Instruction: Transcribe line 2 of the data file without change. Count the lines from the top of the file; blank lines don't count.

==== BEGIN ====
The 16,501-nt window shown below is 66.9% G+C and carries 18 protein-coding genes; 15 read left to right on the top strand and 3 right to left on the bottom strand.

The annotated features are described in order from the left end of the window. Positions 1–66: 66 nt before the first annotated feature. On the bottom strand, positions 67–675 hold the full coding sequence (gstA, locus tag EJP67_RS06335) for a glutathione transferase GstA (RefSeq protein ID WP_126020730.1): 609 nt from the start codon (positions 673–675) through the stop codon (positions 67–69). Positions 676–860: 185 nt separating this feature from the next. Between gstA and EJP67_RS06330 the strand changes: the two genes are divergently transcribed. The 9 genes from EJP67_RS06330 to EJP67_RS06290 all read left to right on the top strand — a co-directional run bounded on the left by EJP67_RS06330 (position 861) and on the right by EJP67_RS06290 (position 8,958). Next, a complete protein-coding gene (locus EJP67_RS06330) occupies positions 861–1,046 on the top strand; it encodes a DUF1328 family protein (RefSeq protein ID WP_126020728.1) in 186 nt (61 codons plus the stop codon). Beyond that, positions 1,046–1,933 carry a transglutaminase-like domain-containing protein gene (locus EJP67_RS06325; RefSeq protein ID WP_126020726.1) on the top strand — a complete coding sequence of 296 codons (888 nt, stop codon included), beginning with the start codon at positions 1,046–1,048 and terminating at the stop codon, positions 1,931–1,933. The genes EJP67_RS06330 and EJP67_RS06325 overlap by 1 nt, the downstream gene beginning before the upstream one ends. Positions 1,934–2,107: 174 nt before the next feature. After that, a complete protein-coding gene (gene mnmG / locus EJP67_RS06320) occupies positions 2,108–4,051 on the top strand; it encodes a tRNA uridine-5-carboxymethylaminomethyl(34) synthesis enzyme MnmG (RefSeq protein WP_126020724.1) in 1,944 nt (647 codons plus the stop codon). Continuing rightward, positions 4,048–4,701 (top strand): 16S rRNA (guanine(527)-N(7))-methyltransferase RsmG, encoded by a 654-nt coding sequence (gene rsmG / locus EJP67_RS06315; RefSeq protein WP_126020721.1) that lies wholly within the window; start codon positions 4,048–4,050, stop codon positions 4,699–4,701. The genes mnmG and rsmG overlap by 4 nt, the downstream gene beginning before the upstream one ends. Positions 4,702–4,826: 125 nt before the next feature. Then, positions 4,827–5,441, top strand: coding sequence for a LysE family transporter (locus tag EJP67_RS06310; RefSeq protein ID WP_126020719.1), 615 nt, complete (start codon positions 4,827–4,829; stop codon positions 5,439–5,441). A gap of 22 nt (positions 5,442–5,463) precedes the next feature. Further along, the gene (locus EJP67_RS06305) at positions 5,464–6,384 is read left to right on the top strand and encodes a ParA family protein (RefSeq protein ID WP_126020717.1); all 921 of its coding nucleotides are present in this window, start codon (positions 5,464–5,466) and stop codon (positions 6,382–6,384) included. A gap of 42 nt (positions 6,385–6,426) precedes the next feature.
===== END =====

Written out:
The annotated features are described in order from the left end of the window. Positions 1–66: 66 nt before the first annotated feature. On the bottom strand, positions 67–675 hold the full coding sequence (gstA, locus tag EJP67_RS06335) for a glutathione transferase GstA (RefSeq protein ID WP_126020730.1): 609 nt from the start codon (positions 673–675) through the stop codon (positions 67–69). Positions 676–860: 185 nt separating this feature from the next. Between gstA and EJP67_RS06330 the strand changes: the two genes are divergently transcribed. The 9 genes from EJP67_RS06330 to EJP67_RS06290 all read left to right on the top strand — a co-directional run bounded on the left by EJP67_RS06330 (position 861) and on the right by EJP67_RS06290 (position 8,958). Next, a complete protein-coding gene (locus EJP67_RS06330) occupies positions 861–1,046 on the top strand; it encodes a DUF1328 family protein (RefSeq protein ID WP_126020728.1) in 186 nt (61 codons plus the stop codon). Beyond that, positions 1,046–1,933 carry a transglutaminase-like domain-containing protein gene (locus EJP67_RS06325; RefSeq protein ID WP_126020726.1) on the top strand — a complete coding sequence of 296 codons (888 nt, stop codon included), beginning with the start codon at positions 1,046–1,048 and terminating at the stop codon, positions 1,931–1,933. The genes EJP67_RS06330 and EJP67_RS06325 overlap by 1 nt, the downstream gene beginning before the upstream one ends. Positions 1,934–2,107: 174 nt before the next feature. After that, a complete protein-coding gene (gene mnmG / locus EJP67_RS06320) occupies positions 2,108–4,051 on the top strand; it encodes a tRNA uridine-5-carboxymethylaminomethyl(34) synthesis enzyme MnmG (RefSeq protein WP_126020724.1) in 1,944 nt (647 codons plus the stop codon). Continuing rightward, positions 4,048–4,701 (top strand): 16S rRNA (guanine(527)-N(7))-methyltransferase RsmG, encoded by a 654-nt coding sequence (gene rsmG / locus EJP67_RS06315; RefSeq protein WP_126020721.1) that lies wholly within the window; start codon positions 4,048–4,050, stop codon positions 4,699–4,701. The genes mnmG and rsmG overlap by 4 nt, the downstream gene beginning before the upstream one ends. Positions 4,702–4,826: 125 nt before the next feature. Then, positions 4,827–5,441, top strand: coding sequence for a LysE family transporter (locus tag EJP67_RS06310; RefSeq protein ID WP_126020719.1), 615 nt, complete (start codon positions 4,827–4,829; stop codon positions 5,439–5,441). A gap of 22 nt (positions 5,442–5,463) precedes the next feature. Further along, the gene (locus EJP67_RS06305) at positions 5,464–6,384 is read left to right on the top strand and encodes a ParA family protein (RefSeq protein ID WP_126020717.1); all 921 of its coding nucleotides are present in this window, start codon (positions 5,464–5,466) and stop codon (positions 6,382–6,384) included. A gap of 42 nt (positions 6,385–6,426) precedes the next feature.